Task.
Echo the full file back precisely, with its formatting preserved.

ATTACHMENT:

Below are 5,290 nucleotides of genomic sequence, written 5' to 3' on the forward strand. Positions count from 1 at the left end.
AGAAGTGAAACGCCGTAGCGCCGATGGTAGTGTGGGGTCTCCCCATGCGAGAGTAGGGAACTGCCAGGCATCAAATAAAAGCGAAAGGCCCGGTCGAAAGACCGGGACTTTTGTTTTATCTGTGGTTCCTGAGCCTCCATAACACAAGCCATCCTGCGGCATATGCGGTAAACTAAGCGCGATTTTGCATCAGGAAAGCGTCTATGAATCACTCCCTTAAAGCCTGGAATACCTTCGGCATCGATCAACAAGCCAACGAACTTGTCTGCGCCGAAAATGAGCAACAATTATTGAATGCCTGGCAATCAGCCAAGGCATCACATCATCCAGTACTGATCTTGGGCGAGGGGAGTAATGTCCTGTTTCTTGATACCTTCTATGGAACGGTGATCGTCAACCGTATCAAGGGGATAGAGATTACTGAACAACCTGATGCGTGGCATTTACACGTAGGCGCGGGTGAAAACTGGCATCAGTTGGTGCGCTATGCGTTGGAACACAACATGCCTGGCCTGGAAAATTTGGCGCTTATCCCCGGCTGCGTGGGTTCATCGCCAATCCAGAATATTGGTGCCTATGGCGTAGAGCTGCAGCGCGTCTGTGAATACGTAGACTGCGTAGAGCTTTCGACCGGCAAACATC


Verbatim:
Below are 5,290 nucleotides of genomic sequence, written 5' to 3' on the forward strand. Positions count from 1 at the left end.
AGAAGTGAAACGCCGTAGCGCCGATGGTAGTGTGGGGTCTCCCCATGCGAGAGTAGGGAACTGCCAGGCATCAAATAAAAGCGAAAGGCCCGGTCGAAAGACCGGGACTTTTGTTTTATCTGTGGTTCCTGAGCCTCCATAACACAAGCCATCCTGCGGCATATGCGGTAAACTAAGCGCGATTTTGCATCAGGAAAGCGTCTATGAATCACTCCCTTAAAGCCTGGAATACCTTCGGCATCGATCAACAAGCCAACGAACTTGTCTGCGCCGAAAATGAGCAACAATTATTGAATGCCTGGCAATCAGCCAAGGCATCACATCATCCAGTACTGATCTTGGGCGAGGGGAGTAATGTCCTGTTTCTTGATACCTTCTATGGAACGGTGATCGTCAACCGTATCAAGGGGATAGAGATTACTGAACAACCTGATGCGTGGCATTTACACGTAGGCGCGGGTGAAAACTGGCATCAGTTGGTGCGCTATGCGTTGGAACACAACATGCCTGGCCTGGAAAATTTGGCGCTTATCCCCGGCTGCGTGGGTTCATCGCCAATCCAGAATATTGGTGCCTATGGCGTAGAGCTGCAGCGCGTCTGTGAATACGTAGACTGCGTAGAGCTTTCGACCGGCAAACATC